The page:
9 Progress Achieved Set up a State – of – Art manufacturing infrastructure Vastralaya with a capacity of 500 pcs./day Set up a State – of – Art manufacturing infrastructure Vastralaya with a capacity of 500 pcs./day Integrated scattered production base across two districts of Kutch and Patan with common facility centers. Integrated scattered production base across two districts of Kutch and Patan with common facility centers. Created a cadre of Grass-root business managers to streamline the entire production process and establish a robust supply chain Created a cadre of Grass-root business managers to streamline the entire production process and establish a robust supply chain Provide market access and business development services to other grassroots artisans groups Provide market access and business development services to other grassroots artisans groups Constituted a core cell within the Ministry of Textiles to enable formulate pro-poor policy. Constituted a core cell within the Ministry of Textiles to enable formulate pro-poor policy.

10 Progress Achieved Business partnerships with large retailers such as Fab India, Shoppers Stop, Trent – Westside, Arvind Mills and International Organizations like Novica, Oxfam, Norm Thompson. Business partnerships with large retailers such as Fab India, Shoppers Stop, Trent – Westside, Arvind Mills and International Organizations like Novica, Oxfam, Norm Thompson. Established retail network with own stores in Ahmedabad and New Delhi. Established retail network with own stores in Ahmedabad and New Delhi. Launched its brand Hansiba as a Fair Trade, Hand Crafted Made in India product. Launched its brand Hansiba as a Fair Trade, Hand Crafted Made in India product. Technical Partnership with IFC, ICICI and EXIM Bank to evolve a sustainable business strategy. Technical Partnership with IFC, ICICI and EXIM Bank to evolve a sustainable business strategy.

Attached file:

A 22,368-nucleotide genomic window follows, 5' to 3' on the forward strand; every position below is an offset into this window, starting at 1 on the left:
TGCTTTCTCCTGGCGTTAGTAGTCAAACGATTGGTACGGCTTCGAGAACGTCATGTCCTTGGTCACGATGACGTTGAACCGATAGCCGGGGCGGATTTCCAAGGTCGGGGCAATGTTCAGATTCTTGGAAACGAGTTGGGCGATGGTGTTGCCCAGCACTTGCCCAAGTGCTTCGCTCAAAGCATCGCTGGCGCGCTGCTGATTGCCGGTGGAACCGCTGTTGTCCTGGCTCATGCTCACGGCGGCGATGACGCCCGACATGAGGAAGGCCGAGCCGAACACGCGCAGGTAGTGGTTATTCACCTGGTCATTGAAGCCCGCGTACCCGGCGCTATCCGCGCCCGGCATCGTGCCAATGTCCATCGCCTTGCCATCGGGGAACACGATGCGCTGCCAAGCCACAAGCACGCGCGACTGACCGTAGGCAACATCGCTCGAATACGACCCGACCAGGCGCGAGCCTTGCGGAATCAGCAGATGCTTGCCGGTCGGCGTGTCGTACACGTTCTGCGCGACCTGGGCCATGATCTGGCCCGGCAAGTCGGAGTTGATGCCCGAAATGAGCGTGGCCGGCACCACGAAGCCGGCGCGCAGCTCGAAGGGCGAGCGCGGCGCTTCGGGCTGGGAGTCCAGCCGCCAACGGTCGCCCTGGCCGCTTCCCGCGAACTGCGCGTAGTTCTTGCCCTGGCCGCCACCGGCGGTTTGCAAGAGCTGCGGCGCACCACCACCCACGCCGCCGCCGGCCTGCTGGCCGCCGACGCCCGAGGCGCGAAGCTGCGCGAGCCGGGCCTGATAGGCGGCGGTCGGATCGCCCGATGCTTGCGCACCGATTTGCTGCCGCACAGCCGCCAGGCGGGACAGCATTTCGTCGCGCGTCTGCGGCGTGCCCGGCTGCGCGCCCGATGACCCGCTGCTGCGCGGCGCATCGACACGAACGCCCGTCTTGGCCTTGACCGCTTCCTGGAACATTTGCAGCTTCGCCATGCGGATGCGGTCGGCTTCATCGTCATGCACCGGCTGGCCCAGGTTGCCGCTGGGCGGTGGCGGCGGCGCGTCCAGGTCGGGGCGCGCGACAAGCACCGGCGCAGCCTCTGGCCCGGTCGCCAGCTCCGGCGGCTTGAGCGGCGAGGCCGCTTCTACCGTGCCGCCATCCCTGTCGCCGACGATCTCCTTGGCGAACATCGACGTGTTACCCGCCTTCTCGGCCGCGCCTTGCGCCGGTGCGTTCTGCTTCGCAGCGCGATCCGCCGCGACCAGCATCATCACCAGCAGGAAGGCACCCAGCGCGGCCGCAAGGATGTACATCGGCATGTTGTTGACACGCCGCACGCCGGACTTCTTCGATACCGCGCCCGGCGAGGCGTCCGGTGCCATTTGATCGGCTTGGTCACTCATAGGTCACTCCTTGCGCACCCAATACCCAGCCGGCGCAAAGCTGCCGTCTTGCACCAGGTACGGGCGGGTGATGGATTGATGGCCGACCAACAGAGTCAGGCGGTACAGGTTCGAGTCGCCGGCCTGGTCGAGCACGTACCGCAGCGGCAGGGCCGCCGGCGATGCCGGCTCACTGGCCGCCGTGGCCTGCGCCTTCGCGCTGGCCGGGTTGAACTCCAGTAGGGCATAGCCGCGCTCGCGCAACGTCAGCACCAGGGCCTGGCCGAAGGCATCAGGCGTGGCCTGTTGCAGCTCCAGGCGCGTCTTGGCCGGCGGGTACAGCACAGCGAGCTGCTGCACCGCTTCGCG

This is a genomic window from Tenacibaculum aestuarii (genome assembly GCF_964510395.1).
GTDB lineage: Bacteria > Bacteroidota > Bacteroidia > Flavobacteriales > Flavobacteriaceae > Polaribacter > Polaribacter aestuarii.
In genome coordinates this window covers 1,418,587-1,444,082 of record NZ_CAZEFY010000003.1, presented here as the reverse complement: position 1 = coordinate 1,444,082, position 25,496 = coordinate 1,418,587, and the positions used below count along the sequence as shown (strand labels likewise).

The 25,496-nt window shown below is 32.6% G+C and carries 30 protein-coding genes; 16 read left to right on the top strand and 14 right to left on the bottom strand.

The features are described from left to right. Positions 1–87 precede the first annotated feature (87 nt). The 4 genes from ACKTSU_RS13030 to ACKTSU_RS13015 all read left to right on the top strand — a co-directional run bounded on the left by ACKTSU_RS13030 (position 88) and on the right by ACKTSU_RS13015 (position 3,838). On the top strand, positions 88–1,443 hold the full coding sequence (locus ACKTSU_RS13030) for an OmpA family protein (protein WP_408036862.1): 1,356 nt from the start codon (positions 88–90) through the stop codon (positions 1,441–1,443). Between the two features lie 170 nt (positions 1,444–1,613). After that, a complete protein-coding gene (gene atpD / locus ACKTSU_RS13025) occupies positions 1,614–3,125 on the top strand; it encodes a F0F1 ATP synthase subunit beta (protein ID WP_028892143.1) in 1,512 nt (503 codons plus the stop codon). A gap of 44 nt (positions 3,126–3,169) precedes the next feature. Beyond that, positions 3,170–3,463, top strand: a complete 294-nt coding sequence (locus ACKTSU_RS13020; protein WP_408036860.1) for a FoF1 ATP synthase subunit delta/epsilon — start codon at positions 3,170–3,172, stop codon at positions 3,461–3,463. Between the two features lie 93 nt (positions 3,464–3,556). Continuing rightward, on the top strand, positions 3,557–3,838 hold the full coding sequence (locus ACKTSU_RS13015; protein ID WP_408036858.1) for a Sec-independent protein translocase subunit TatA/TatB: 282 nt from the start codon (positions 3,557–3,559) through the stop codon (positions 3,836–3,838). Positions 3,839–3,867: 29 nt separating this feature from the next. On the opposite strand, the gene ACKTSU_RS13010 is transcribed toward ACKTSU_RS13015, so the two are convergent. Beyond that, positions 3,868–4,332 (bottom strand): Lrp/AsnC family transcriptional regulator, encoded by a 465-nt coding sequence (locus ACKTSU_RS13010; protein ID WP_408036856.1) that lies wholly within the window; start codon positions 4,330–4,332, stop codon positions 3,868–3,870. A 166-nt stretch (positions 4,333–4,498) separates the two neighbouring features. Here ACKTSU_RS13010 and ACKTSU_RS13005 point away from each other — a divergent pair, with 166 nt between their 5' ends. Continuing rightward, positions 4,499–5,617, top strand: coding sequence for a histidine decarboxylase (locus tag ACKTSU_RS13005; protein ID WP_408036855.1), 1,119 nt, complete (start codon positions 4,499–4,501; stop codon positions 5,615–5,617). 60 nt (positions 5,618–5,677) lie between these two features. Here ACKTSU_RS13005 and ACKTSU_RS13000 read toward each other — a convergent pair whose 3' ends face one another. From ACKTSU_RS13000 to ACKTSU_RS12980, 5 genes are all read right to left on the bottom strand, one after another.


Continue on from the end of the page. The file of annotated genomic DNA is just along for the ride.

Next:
11 Important Impacts Build a model market oriented Collective Enterprise owned by poor informal sector women workers. Build a model market oriented Collective Enterprise owned by poor informal sector women workers. Increased access to competitive Global Markets. Increased access to competitive Global Markets. Sustainable livelihoods for over 10,000 rural women artisans. Sustainable livelihoods for over 10,000 rural women artisans. Attain an export turnover of Rs. 200 million in 3 years. Attain an export turnover of Rs. 200 million in 3 years. Empowerment of grassroots women workers i.t.o. enabling them to understand the changing global environment that influences their work and lives and assert their needs in this context. Empowerment of grassroots women workers i.t.o. enabling them to understand the changing global environment that influences their work and lives and assert their needs in this context. Human Capital Benefits : Skill training and managerial capacity building of artisans. Human Capital Benefits : Skill training and managerial capacity building of artisans. Quality of Life Benefits: better education, health and social security at the household level and at the work place Quality of Life Benefits: better education, health and social security at the household level and at the work place